DVD Release Date: December 9, 2014
Theatrical Release Date: September 12, 2014
Rating: PG (for some mild thematic elements)
Run Time: 107 min.
Director: Charles Martin Smith
Cast: Ashley Judd, Morgan Freeman, Harry Connick Jr., Kris Kristofferson, Nathan Gamble, Cozi Zuehlsdorff, Bethany Hamilton
Some movies simply don't need sequels, and Dolphin Tale, a sleeper hit back in 2011, is definitely one of them. While a pleasing-enough diversion with a pleasing-enough cast, the pacing of Dolphin Tale 2 is sluggish, the storytelling is predictable, and when compared to the original, it's pretty inferior in the inspiration department, too.
What made the first chapter of Dolphin Tale so appealing was, despite the tendency to wear its heart on its sleeve, there was a compelling message of hope for the wounded that even the most cynical of viewers couldn't argue with. And when the main character just happens to be an adorable dolphin that learns to swim with the help of a prosthetic tail, forget about it, you're hooked.
Unfortunately, the continuation of Winter the dolphin's amazing story does little more than tread water. In what could have easily functioned as DVD extras from the original rather than a full-length feature film, we learn that Winter is struggling once again.
While there's no shortage of people visiting Florida's Clearwater Aquarium to see Winter after her story went global, she has a major case of the blues after the death of an older dolphin named Panama. Even young Sawyer (Nathan Gamble, Marley & Me), Winter's constant companion who discovered her in the first movie and plays a more central role at the aquarium now, is finding it more and more difficult to connect with her. In one of her worst moments, Winter lashes out, leaving Sawyer with several physical reminders of her unhappiness.
Adding another layer of tension is how the aquarium may lose custody of the dolphins they rehabilitate because they're failing to meet USDA regulations. Basically, Dr. Clay Haskett (Harry Connick Jr., P.S. I Love You) has a month to get everything up to code, or Winter will be sent to "a marine park in Texas." Trouble is, the scattershot script doesn't really explain what's happening very well or the moral implications of leaning one way or another on the issue. While the plot twist may be inspired by "true events," the conflict often feels a little too contrived and sitcom-y to truly invest our interest.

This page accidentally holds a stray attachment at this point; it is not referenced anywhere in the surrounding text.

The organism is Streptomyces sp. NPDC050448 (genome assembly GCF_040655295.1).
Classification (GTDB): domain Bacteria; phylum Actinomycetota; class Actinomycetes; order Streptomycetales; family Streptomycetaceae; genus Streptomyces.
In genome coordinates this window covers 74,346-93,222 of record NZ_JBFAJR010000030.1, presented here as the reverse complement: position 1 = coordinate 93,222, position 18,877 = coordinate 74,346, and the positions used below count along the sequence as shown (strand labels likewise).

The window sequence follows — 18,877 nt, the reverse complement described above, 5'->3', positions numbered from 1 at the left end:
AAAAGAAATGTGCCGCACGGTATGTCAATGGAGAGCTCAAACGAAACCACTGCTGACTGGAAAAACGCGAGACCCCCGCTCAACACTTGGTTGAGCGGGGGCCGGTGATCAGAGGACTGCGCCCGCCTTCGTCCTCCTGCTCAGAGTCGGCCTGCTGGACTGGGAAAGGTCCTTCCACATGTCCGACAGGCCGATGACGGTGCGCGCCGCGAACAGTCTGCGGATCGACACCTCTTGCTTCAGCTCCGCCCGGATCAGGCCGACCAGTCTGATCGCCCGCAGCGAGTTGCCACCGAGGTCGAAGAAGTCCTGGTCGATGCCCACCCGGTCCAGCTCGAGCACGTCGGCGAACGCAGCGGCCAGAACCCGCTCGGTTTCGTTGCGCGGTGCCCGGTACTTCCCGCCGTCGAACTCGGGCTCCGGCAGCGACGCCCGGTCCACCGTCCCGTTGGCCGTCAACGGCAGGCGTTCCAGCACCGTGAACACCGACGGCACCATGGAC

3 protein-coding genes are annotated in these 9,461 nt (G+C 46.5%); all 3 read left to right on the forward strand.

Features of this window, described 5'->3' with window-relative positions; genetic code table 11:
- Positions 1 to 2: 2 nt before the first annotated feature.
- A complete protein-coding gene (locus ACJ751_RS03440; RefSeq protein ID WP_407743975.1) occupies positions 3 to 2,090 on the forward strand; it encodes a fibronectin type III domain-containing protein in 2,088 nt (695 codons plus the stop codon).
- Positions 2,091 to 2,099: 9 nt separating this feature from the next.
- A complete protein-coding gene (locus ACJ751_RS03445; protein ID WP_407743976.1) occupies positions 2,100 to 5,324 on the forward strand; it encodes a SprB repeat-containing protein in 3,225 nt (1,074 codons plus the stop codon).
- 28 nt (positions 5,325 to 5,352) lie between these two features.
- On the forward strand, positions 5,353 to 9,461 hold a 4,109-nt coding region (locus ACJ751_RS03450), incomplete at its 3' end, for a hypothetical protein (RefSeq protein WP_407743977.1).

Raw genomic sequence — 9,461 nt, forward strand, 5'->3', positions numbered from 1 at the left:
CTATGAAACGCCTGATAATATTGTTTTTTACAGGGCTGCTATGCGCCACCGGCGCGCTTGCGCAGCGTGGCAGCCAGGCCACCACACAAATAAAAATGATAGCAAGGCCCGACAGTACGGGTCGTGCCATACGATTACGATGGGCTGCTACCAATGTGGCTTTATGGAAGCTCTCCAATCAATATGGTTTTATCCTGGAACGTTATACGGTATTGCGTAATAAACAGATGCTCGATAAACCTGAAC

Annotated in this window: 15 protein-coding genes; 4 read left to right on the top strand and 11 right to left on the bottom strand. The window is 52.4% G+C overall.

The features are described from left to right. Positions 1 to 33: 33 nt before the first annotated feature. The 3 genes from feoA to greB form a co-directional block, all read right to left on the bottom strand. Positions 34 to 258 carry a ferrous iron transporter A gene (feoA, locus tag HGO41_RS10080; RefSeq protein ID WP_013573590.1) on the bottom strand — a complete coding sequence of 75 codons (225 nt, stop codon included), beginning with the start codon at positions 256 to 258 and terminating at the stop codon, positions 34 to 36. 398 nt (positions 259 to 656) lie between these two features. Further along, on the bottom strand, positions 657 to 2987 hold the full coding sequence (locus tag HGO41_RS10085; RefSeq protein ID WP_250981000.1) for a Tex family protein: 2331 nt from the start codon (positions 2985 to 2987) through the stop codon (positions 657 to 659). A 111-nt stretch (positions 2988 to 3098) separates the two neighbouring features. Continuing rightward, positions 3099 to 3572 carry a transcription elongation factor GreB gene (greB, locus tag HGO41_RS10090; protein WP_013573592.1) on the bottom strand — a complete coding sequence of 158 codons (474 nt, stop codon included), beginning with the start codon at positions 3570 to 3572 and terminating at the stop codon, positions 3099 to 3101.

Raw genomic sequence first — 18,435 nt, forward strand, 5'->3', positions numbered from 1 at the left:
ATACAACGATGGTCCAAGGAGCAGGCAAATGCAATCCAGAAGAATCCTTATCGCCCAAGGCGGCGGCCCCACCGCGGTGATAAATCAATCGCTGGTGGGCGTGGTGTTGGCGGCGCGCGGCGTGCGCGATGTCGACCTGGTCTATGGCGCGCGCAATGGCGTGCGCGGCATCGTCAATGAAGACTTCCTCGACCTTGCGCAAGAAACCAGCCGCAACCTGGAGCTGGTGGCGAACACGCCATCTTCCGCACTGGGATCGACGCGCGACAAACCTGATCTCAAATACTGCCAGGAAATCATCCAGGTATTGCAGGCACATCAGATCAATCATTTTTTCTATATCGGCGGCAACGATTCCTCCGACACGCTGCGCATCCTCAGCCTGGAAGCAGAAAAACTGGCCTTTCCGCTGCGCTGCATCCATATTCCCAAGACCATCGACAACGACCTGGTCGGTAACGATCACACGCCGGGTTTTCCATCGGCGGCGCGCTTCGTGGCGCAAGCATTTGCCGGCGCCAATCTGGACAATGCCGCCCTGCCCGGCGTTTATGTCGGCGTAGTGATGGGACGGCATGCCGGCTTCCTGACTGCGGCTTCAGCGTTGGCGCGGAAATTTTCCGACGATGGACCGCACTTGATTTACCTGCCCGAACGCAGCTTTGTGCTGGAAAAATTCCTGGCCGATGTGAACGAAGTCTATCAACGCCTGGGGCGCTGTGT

Even with a couple other plot points squished in, there's just not enough story to keep Dolphin Tale 2 afloat. While there's some joy in watching the beautiful underwater cinematography, the filmmakers didn't find much for Ashley Judd, Morgan Freeman and Connick to do. It's pretty telling when the most memorable character isn't even human. Once again, Rufus the annoying pelican steals every scene he's in because he’s the closest thing that Dolphin Tale 2 has to humor.
As non-offensive, family-friendly viewing, Dolphin Tale 2 matches the original beat for beat. But in terms of pure entertainment value and true emotional stakes, Dolphin Tale 2 doesn't bother wooing its audience. From extraneous scenes that do little to advance the story to a heavy-handed approach with zero surprise factor, Dolphin Tale 2 just isn't nearly as engaging or enchanting. There's undoubtedly continued inspiration in what Winter's journey means for a disabled child or veteran, but most moviegoers would be far better served re-watching the original.
CAUTIONS (may contain spoilers):
- Drugs/Alcohol: None
- Language/Profanity: None
- Sex/Nudity: None
- Violence/Thematic Elements: An older dolphin dies, which causes Winter to be depressed. Winter lashes out at Sawyer, who is usually one of her best friends. He suffers a few injuries, mostly minor, as a result. There's some dramatic tension in the scene where the aquarium workers evaluate whether Winter and Hope accept each other. Let's just say the first time around doesn't go so well.
Publication date: September 12, 2014